Arthur was indeed coming to Grassy Spring, brought thither by the knowing that something must be done with the place ere he went to Europe as he intended doing, and by the feverish desire to see Edith once more even though she were the wife of Richard, as he supposed her to be. Grace’s first letter had been lost, and as he had been some weeks on the way he knew nothing of matters at Collingwood, though occasionally there crept into his heart a throb of hope that possibly for Nina’s sake the marriage had been deferred and Edith might be Edith Hastings still. It was very sad coming back to the spot so fraught with memories of Nina, and this it was in part which made him look so pale and haggard when at last he stood within the hall and was met by Grace, who uttered an exclamation of surprise at seeing him so changed.
“I am very tired,” he said, with the tone and air of an invalid, “Let me rest in the library awhile, before I see the negroes. Their noise will disturb me,” and he walked into the very room where Edith stood waiting for him.
She had intended to meet him as a brother, the husband of her sister, but the sight of his white, suffering face swept her calmness all away, and with a burst of tears she cried, “Oh, Arthur, Arthur, I did not think you had been so sick. Why did you not let us know; I would have come to you,” and she brought herself the arm-chair which he took, smiling faintly upon her and saying,
“It was bad business being sick at a hotel, and I did sometimes wish you were there, but of course I could not expect you to leave your husband. How is he?”
Edith could hear the beating of her heart and feel the blood tingling her cheeks as she replied, “You mean Richard, but he is not my husband. He—”
Quickly, eagerly Arthur looked up, the expression of his face speaking volumes of joy, surprise, and even hope, but all this faded away, leaving him paler, sicker-looking than before, as Edith continued,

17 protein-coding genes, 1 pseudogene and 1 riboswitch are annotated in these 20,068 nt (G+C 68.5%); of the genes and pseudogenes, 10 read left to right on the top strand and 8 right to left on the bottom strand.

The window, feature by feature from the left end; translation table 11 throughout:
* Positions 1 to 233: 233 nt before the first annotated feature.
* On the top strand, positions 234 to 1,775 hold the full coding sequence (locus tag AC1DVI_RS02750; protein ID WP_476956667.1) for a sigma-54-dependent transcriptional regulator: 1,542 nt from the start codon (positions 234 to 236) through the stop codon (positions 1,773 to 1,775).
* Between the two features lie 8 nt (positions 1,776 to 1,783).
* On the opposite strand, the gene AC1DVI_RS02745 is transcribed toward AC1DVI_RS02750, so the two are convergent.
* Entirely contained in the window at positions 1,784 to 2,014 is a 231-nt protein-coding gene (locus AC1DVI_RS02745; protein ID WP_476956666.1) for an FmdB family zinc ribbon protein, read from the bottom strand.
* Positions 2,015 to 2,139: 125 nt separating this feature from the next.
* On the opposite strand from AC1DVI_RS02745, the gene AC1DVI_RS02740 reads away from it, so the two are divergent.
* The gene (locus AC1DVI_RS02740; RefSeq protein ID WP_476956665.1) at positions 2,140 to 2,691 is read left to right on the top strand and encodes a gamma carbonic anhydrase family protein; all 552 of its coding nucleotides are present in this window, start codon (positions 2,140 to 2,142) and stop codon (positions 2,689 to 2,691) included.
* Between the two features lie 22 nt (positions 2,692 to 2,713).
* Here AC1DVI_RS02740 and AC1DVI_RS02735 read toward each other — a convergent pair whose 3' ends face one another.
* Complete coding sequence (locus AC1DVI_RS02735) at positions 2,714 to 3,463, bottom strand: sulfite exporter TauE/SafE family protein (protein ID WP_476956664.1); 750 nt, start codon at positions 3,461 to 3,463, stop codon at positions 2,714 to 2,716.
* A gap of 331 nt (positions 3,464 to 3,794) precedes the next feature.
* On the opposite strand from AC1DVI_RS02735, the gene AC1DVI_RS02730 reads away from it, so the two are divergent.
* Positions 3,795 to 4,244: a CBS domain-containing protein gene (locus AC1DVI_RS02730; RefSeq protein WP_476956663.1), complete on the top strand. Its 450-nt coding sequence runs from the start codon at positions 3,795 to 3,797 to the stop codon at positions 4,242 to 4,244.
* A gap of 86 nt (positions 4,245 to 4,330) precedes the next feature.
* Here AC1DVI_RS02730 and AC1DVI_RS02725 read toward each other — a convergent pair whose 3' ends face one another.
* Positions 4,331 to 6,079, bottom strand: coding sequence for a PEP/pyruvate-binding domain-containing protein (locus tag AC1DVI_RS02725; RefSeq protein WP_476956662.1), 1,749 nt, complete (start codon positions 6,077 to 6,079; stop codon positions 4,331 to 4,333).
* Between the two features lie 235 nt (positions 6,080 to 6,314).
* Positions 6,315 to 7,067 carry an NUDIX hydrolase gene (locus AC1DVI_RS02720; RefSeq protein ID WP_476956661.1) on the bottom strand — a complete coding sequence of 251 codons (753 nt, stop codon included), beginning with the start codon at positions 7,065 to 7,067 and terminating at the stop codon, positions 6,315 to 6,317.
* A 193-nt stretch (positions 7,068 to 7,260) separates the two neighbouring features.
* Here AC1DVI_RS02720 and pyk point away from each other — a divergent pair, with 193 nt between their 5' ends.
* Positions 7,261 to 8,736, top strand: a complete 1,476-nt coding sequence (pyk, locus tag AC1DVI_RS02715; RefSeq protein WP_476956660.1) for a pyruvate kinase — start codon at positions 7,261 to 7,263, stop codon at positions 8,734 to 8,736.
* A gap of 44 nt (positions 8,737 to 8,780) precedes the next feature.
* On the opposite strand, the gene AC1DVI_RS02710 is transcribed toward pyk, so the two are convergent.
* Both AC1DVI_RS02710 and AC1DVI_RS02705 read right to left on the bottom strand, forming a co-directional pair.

“The marriage was a second time deferred on account of Nina’s death. It will take place in June.”
Grace had left the room and an awkward silence ensued during which Arthur looked absently into the fire, while Edith gazed out upon the darkening sky, wondering if life would always be as hard to bear as now, and half wishing that Arthur St. Claire had staid at Sunnybank until the worst was over.
There was a sound of wheels outside, and Edith heard Richard as he passed into the hall. He had received her message, and thinking it proper for him to welcome Mr. St. Claire, he had come to Grassy Spring to do so, as well as to escort Edith home. Richard could not see how much Arthur was changed, but his quick ear detected the weak, tremulous tones of the voice, which tried to greet him steadily, and so the conversation turned first upon Arthur’s recent illness, and then upon Nina, until at last, as Richard rose to leave, he laid his arm across Edith’s shoulder and said playfully, “You know of course, that what you predicted, when years ago you asked me to take a certain little girl, is coming true. Edith has promised to be my wife. You will surely remain at Grassy Spring through the summer, and so be present at our wedding on the 15th of June. I invite you now.”